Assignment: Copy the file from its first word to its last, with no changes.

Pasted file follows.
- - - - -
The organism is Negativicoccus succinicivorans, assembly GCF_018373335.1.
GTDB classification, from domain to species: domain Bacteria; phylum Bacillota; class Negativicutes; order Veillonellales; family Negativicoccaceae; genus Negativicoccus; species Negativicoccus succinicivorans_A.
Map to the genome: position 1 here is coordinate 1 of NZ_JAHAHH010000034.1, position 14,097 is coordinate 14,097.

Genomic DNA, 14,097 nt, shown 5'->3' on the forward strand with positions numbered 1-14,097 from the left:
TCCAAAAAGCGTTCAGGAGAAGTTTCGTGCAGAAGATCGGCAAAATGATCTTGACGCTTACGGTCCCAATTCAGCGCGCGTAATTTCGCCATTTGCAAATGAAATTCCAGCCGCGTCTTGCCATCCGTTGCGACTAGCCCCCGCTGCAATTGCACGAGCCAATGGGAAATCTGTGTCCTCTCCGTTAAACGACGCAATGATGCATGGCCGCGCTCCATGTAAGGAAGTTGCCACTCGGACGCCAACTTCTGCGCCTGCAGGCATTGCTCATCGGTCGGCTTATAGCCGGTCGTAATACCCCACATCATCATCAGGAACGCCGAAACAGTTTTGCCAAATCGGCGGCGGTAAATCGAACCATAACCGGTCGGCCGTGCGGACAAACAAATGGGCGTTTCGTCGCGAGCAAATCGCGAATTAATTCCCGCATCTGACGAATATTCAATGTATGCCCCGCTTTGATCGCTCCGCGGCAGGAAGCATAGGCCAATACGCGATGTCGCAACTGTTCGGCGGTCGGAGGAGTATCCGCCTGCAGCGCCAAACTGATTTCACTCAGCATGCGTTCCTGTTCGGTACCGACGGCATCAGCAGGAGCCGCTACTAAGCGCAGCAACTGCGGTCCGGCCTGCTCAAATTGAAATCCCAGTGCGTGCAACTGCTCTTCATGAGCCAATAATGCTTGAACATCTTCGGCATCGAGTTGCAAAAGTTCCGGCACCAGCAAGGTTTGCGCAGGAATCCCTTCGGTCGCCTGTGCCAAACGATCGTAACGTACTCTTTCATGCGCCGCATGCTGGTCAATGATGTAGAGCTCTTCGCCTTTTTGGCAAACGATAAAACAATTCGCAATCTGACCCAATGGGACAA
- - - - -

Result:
The organism is Negativicoccus succinicivorans, assembly GCF_018373335.1.
GTDB classification, from domain to species: domain Bacteria; phylum Bacillota; class Negativicutes; order Veillonellales; family Negativicoccaceae; genus Negativicoccus; species Negativicoccus succinicivorans_A.
Map to the genome: position 1 here is coordinate 1 of NZ_JAHAHH010000034.1, position 14,097 is coordinate 14,097.

Genomic DNA, 14,097 nt, shown 5'->3' on the forward strand with positions numbered 1-14,097 from the left:
TCCAAAAAGCGTTCAGGAGAAGTTTCGTGCAGAAGATCGGCAAAATGATCTTGACGCTTACGGTCCCAATTCAGCGCGCGTAATTTCGCCATTTGCAAATGAAATTCCAGCCGCGTCTTGCCATCCGTTGCGACTAGCCCCCGCTGCAATTGCACGAGCCAATGGGAAATCTGTGTCCTCTCCGTTAAACGACGCAATGATGCATGGCCGCGCTCCATGTAAGGAAGTTGCCACTCGGACGCCAACTTCTGCGCCTGCAGGCATTGCTCATCGGTCGGCTTATAGCCGGTCGTAATACCCCACATCATCATCAGGAACGCCGAAACAGTTTTGCCAAATCGGCGGCGGTAAATCGAACCATAACCGGTCGGCCGTGCGGACAAACAAATGGGCGTTTCGTCGCGAGCAAATCGCGAATTAATTCCCGCATCTGACGAATATTCAATGTATGCCCCGCTTTGATCGCTCCGCGGCAGGAAGCATAGGCCAATACGCGATGTCGCAACTGTTCGGCGGTCGGAGGAGTATCCGCCTGCAGCGCCAAACTGATTTCACTCAGCATGCGTTCCTGTTCGGTACCGACGGCATCAGCAGGAGCCGCTACTAAGCGCAGCAACTGCGGTCCGGCCTGCTCAAATTGAAATCCCAGTGCGTGCAACTGCTCTTCATGAGCCAATAATGCTTGAACATCTTCGGCATCGAGTTGCAAAAGTTCCGGCACCAGCAAGGTTTGCGCAGGAATCCCTTCGGTCGCCTGTGCCAAACGATCGTAACGTACTCTTTCATGCGCCGCATGCTGGTCAATGATGTAGAGCTCTTCGCCTTTTTGGCAAACGATAAAACAATTCGCAATCTGACCCAATGGGACAA